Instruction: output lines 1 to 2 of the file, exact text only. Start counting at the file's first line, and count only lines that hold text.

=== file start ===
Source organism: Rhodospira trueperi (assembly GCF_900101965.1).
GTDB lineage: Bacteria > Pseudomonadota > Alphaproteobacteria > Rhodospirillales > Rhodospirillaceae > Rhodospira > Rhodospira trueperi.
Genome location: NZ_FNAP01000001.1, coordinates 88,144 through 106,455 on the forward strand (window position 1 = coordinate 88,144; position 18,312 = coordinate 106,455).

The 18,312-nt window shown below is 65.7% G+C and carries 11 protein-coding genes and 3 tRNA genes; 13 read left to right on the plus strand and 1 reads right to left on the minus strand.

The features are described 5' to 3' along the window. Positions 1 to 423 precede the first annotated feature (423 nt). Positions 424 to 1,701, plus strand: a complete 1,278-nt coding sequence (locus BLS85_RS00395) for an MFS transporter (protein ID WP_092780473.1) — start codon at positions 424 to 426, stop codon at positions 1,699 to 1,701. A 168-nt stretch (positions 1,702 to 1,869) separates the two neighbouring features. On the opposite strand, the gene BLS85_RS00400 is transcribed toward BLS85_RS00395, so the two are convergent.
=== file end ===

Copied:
Source organism: Rhodospira trueperi (assembly GCF_900101965.1).
GTDB lineage: Bacteria > Pseudomonadota > Alphaproteobacteria > Rhodospirillales > Rhodospirillaceae > Rhodospira > Rhodospira trueperi.